- FR_007 By Debit Card: It should allow users to make payments with different debit cards.
#3. Create a Traceability Matrix
The requirements traceability matrix does not adhere to any particular structure and can be modified as per the project requirements. It is possible to construct and maintain it using a spreadsheet written in Excel, a document written in Word, or an automated project management application.
Below are the test cases listed down in excel:
Consolidating everything, here is the requirements traceability matrix:
As shown above, a requirement traceability matrix will:
- Show the required coverage in test cases
- Design and Execution status of each test case
- If there is any User Acceptance Testing (UAT), then UAT status can also be captured on the same matrix.
So, a requirement traceability matrix is a one-stop shop for all requirements till user acceptance.
#4. Validate the Final Result
Once the requirements traceability matrix is created, you must verify that all modules and test scenarios are developed and tested.
Example of Requirements Traceability Matrix
The following image shows an example of a requirement traceability matrix.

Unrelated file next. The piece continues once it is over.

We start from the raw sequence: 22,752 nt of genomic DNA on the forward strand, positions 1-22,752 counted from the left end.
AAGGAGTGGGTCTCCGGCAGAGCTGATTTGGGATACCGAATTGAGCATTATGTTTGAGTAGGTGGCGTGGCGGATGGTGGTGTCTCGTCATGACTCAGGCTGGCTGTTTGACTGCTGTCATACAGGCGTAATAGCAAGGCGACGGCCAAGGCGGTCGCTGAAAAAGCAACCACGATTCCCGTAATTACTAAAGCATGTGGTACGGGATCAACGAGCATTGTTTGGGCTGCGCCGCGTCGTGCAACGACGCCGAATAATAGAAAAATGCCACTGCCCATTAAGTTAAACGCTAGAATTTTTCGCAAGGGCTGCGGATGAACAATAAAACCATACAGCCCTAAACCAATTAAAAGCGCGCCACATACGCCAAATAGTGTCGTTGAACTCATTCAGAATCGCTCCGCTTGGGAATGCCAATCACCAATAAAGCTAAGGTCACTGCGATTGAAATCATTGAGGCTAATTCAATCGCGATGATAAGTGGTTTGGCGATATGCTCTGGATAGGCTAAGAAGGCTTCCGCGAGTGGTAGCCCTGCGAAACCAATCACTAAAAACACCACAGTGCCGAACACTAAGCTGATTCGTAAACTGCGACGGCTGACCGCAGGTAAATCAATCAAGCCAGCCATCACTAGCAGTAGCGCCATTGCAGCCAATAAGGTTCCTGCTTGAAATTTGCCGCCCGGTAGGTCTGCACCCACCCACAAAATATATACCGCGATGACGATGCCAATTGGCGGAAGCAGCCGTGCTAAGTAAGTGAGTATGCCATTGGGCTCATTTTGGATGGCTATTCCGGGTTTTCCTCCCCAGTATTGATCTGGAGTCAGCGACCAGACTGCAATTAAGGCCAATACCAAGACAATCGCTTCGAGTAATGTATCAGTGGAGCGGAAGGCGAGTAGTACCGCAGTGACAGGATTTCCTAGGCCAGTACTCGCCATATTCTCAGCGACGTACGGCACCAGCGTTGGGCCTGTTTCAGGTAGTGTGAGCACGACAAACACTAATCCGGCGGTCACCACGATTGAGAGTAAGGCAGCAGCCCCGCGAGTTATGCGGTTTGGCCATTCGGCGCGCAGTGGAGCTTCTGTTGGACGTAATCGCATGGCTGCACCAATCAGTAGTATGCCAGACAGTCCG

Advantages of Requirements Traceability Matrix
- Identify Extra Requirements: A requirements traceability matrix connects requirements to the artifact; it gives an idea about missed requirements and identifies if any requirement being developed is not requested by any stakeholder.
- Streamlines the Testing Process: Traceability helps identify requirements that must be tested. High-priority requirements will be traced to ensure they are tested thoroughly.
- Better Change Management: If there is a change request, traceability will show how the change will take place before it is implemented. Stakeholders can make better decisions by planning to adapt to changes in advance.
- Helps Prioritize Defects: Prioritization is difficult in the case of bulk defects backlog. In such situations, mapping defects to requirements helps address defects efficiently.
- Guaranteeing Project Success: Traceability helps control costs and prevents project delays as unnecessary requirements are avoided. Traceability provides a projection of resources to be deployed and the budget available to complete the project.
- Ease of Compliance and Audits: A proper requirements traceability matrix will help prove compliance faster, and without fear, organizations can get the project plans for the audits.
A requirements traceability matrix, also known as a traceability requirement matrix, is a matrix that divides a project into pieces that can be traced to ensure that each scenario is developed and tested. It ensures that the project will provide a product with the required functionality and fewer flaws or none.
In circumstances where the project contains many flaws, a requirements traceability matrix will assist in prioritizing the flaws that need to be corrected in order of priority. As a result, it is essential to have an accurate requirements traceability matrix to ensure the project’s success.